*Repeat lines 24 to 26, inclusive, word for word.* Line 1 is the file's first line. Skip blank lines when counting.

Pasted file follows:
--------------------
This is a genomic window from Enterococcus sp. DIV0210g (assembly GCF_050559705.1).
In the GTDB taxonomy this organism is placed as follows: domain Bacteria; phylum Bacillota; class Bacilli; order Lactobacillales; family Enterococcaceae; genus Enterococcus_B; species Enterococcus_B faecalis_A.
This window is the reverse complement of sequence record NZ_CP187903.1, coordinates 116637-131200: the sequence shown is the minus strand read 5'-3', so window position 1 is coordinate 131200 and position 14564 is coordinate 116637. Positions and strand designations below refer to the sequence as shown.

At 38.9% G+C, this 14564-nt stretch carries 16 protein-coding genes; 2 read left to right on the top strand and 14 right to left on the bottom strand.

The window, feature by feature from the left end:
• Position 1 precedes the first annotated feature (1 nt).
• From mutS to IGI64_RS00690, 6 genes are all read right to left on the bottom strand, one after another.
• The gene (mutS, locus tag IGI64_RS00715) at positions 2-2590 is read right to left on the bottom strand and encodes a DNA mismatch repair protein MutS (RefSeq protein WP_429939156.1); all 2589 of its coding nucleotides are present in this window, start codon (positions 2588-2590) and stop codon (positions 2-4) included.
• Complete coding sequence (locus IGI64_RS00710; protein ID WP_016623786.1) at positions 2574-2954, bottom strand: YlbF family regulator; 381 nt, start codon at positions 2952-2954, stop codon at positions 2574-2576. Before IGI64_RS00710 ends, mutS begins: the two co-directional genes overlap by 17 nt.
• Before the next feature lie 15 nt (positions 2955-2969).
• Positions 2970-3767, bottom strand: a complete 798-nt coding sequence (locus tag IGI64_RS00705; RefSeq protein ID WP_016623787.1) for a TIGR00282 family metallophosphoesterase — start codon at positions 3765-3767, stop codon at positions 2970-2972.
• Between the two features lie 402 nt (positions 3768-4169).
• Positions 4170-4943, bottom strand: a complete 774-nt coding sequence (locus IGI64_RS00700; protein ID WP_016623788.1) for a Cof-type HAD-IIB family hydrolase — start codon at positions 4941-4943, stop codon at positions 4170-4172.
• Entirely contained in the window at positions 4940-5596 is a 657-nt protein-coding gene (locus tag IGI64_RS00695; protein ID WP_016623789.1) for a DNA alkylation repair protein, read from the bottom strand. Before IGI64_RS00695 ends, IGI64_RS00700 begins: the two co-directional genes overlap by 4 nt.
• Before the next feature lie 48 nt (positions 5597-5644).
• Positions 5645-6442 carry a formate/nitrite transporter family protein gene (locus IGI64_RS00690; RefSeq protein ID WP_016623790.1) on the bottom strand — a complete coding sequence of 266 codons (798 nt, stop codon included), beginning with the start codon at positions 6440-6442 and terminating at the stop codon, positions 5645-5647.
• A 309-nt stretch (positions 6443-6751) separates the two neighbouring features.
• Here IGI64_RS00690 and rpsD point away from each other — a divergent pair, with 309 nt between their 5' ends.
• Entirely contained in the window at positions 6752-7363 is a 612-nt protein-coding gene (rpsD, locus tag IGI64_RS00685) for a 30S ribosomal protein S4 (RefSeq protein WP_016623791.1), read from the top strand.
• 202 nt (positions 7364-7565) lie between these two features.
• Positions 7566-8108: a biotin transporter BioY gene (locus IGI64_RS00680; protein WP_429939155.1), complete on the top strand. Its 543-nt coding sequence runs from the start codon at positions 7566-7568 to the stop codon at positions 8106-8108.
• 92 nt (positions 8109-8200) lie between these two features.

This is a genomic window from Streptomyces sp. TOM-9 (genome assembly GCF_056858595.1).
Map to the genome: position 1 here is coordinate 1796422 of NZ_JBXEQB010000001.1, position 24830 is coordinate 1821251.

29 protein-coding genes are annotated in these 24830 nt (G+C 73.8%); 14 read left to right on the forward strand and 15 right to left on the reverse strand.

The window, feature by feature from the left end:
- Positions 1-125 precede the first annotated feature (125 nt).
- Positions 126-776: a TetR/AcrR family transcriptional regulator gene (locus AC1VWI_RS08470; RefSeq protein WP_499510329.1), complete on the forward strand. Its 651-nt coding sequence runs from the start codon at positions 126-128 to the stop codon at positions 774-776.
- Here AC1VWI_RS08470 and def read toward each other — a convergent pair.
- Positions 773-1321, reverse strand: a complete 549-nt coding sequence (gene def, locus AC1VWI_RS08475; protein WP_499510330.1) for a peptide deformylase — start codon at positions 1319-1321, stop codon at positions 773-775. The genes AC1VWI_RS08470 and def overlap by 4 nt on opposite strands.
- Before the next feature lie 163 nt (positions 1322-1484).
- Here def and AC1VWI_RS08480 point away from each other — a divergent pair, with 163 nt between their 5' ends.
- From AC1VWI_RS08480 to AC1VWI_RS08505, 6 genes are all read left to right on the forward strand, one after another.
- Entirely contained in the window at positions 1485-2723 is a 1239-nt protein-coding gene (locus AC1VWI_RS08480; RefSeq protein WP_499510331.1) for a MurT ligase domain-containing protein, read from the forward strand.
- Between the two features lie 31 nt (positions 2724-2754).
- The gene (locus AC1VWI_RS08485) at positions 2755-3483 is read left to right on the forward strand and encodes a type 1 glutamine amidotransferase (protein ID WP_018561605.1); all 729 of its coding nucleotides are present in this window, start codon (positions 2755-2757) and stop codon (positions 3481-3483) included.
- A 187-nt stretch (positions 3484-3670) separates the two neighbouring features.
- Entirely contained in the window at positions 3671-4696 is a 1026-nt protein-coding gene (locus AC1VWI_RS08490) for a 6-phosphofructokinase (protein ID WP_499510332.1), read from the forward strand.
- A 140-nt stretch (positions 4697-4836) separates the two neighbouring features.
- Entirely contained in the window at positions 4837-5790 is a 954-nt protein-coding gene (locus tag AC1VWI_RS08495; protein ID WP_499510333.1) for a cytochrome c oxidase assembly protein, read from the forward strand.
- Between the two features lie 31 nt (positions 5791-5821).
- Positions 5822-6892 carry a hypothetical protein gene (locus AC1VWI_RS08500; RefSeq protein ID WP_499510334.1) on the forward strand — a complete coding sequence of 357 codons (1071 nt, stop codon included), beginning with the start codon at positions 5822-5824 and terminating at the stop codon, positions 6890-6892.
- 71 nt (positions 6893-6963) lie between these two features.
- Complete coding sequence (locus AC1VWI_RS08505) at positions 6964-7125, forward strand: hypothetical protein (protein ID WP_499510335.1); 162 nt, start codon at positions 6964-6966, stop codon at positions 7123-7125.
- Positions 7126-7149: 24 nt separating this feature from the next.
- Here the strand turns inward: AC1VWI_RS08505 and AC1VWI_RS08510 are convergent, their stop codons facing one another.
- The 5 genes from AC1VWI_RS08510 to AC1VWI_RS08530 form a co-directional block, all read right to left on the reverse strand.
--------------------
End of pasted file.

Map to the genome: position 1 here is coordinate 1796422 of NZ_JBXEQB010000001.1, position 24830 is coordinate 1821251.

29 protein-coding genes are annotated in these 24830 nt (G+C 73.8%); 14 read left to right on the forward strand and 15 right to left on the reverse strand.

The window, feature by feature from the left end: